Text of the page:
If an “identity card” for Christians existed freedom would certainly feature among their characteristic traits. The freedom of God's children is the fruit of reconciliation with the Father, brought about by Jesus who took upon himself the sins of all humanity and redeemed the world with his death on the Cross. No one can take this identity from us.

Matthew (9:1-8) the crippled man when as he was being carried on his bed he heard Jesus saying to him “take heart, my son; your sins are forgiven”.

Those who were close to Jesus and heard his words “said 'this man is blaspheming'; only God can forgive sins”. And Jesus, to make them understand, asked them “Which is easier, to forgive sins or to heal? And he healed. Jesus, St Peter said, went about doing good, curing all, he healed, healing all”.

But when Jesus, healed a sick man he was not only a healer. When he taught people – let us think of the Beatitudes – he was not only a catechist, a preacher of morals. When he remonstrated against the hypocrisy of the Pharisees and Sadducees, he was not a revolutionary who wanted to drive out the Romans. No, these things that Jesus did, healing, teaching and speaking out against hypocrisy, were only a sign of something greater that Jesus was doing: he was forgiving sins.

Reconciling the world in Christ in the name of the Father: “this is Jesus' mission. Everything else – healing, teaching, reprimands – are only signs of that deeper miracle which is the re-creation of the world. Thus reconciliation is the re-creation of the world; and the most profound mission of Jesus is the redemption of all of us sinners. And Jesus did not do this with words, with actions or by walking on the road, no! He did it with his flesh. It is truly he, God, who becomes one of us, a man, to heal us from within.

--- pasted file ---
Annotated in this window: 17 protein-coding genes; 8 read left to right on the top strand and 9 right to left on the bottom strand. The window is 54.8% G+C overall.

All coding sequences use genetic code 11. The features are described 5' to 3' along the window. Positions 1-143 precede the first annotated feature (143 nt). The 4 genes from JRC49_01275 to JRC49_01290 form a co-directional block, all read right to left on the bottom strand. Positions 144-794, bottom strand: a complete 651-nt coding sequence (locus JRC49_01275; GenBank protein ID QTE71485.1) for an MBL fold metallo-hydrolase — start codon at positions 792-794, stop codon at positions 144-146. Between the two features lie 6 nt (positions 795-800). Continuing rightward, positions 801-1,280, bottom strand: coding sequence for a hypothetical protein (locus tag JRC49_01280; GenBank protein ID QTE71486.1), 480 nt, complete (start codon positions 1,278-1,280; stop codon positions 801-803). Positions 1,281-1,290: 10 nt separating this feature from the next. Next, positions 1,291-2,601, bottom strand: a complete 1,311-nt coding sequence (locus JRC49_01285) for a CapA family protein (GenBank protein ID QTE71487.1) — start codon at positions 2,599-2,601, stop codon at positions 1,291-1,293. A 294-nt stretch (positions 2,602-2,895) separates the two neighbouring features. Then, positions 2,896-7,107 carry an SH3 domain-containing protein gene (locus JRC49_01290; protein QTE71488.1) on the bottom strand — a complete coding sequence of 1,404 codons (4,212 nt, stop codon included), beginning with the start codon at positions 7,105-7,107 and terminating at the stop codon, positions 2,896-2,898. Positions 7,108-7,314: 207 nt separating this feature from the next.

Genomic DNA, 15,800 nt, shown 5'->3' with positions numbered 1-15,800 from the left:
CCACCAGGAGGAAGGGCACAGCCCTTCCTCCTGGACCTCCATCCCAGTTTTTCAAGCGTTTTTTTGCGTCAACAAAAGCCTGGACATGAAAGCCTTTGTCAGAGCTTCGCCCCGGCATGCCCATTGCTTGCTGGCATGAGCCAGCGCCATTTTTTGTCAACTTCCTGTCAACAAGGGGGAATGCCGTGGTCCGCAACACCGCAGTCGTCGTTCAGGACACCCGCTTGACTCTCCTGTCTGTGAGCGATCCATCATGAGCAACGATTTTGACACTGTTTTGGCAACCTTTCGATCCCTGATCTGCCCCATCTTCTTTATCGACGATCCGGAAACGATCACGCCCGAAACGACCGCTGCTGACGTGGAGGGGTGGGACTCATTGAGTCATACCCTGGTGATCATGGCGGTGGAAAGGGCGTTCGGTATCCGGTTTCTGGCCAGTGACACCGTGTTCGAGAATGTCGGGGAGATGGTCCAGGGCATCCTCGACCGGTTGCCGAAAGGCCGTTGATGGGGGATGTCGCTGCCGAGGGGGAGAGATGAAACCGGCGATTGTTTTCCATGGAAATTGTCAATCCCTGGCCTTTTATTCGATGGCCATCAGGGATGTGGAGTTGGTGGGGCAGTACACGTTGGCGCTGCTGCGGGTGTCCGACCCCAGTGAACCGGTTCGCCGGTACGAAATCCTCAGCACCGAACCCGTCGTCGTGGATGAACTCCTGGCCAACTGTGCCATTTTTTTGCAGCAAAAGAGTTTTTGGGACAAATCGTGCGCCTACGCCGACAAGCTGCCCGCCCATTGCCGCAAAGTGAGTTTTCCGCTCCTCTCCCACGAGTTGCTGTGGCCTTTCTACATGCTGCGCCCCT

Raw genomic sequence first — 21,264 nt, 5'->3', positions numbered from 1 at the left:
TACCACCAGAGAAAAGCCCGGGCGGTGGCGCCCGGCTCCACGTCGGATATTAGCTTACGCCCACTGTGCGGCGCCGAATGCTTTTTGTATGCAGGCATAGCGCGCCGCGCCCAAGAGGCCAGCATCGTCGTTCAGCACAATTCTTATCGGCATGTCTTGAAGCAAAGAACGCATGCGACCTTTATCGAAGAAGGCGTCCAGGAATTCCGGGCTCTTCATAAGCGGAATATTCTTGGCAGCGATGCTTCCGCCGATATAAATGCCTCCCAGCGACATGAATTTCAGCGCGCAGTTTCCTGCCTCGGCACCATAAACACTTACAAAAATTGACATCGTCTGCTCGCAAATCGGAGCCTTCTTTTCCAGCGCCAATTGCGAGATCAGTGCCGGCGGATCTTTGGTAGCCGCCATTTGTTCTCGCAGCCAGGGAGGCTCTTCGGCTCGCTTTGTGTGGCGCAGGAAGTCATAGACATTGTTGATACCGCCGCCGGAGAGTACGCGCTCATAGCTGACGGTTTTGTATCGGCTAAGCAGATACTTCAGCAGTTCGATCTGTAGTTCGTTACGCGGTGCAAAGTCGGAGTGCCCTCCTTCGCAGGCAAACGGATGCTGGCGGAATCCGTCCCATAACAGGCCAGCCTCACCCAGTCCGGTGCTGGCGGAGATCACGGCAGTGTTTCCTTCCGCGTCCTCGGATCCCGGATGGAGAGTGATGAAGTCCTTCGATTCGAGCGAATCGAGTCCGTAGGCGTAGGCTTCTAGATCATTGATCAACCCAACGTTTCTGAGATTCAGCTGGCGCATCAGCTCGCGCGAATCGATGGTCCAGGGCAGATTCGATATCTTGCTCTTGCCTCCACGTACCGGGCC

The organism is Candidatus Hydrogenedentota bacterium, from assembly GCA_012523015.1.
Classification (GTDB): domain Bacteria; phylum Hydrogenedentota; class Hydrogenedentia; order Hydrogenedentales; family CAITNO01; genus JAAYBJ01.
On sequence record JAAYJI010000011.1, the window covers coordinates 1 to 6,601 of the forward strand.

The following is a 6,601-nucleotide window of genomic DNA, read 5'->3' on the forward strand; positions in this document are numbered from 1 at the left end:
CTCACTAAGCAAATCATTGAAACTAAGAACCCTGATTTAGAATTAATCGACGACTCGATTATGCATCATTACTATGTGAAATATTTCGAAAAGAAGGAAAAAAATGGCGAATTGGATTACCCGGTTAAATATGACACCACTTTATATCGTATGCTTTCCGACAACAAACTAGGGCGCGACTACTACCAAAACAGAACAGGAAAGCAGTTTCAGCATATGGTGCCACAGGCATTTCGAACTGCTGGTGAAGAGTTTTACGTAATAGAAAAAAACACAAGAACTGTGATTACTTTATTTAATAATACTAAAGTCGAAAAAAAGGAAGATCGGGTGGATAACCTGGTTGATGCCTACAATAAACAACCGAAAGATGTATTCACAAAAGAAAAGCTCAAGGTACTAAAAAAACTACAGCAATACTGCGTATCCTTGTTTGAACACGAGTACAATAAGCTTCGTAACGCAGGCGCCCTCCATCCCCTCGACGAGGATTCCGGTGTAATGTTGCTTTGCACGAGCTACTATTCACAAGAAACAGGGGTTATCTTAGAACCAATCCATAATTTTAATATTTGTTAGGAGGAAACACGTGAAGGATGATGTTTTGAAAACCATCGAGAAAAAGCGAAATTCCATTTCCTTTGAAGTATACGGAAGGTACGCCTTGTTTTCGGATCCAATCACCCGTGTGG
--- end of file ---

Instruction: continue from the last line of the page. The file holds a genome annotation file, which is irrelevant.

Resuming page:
“This is beautiful, this is the new creation”; “Jesus comes down in glory and lowers himself even unto death and death on a cross. This is his glory and our salvation.

“This is the great miracle of Jesus”, he has set us, slaves of sin, free, he has healed us. It will do us good to think of this, and to think that it is so beautiful to be children. This freedom of children is so beautiful, for the Son is at home. Jesus has opened the doors of his house to us, we are now at home. We now understand Jesus' words: 'take heart, my son, your sins are forgiven'. This is the root of our courage: I am free, I am a child, the Father loves me and I love the Father. Let us ask the Lord for the grace to understand his action properly.

God “has reconciled the world with himself in Christ”, entrusting to us the word of reconciliation, and the grace to carry this word ahead, this word of reconciliation, with fortitude, with the freedom of children. We are saved in Jesus Christ, and no one can deprive us of this grace.


   
Pope Francis         06.03.16   Angelus, St Peter's Square          Luke 15: 1-3, 11-32

Dear Brothers and Sisters, Good morning!

In Chapter 15 of Luke’s Gospel, we find three parables of mercy: that of the sheep found (vv. 4-7), that of the coin found (vv. 8-10), and the great parable of the prodigal son, or rather, of the merciful father (vv. 11-32). Today, it would be nice for each of us to open Chapter 15 of the Gospel according to Luke, and read these three parables. During the Lenten itinerary, the Gospel presents to us this very parable of the merciful Father, featuring a father with his two sons. The story highlights some features of this father who is a man always ready to forgive and to hope against hope. Especially striking is the father’s tolerance before the younger son’s decision to leave home: he could have opposed it, knowing that he was still immature, a youth, or sought a lawyer not to give him his inheritance, as the father was still living. Instead, he allows the son to leave, although foreseeing the possible risks. God works with us like this: He allows us to be free, even to making mistakes, because in creating us, He has given us the great gift of freedom. It is for us to put it to good use. This gift of freedom that God gives us always amazes me!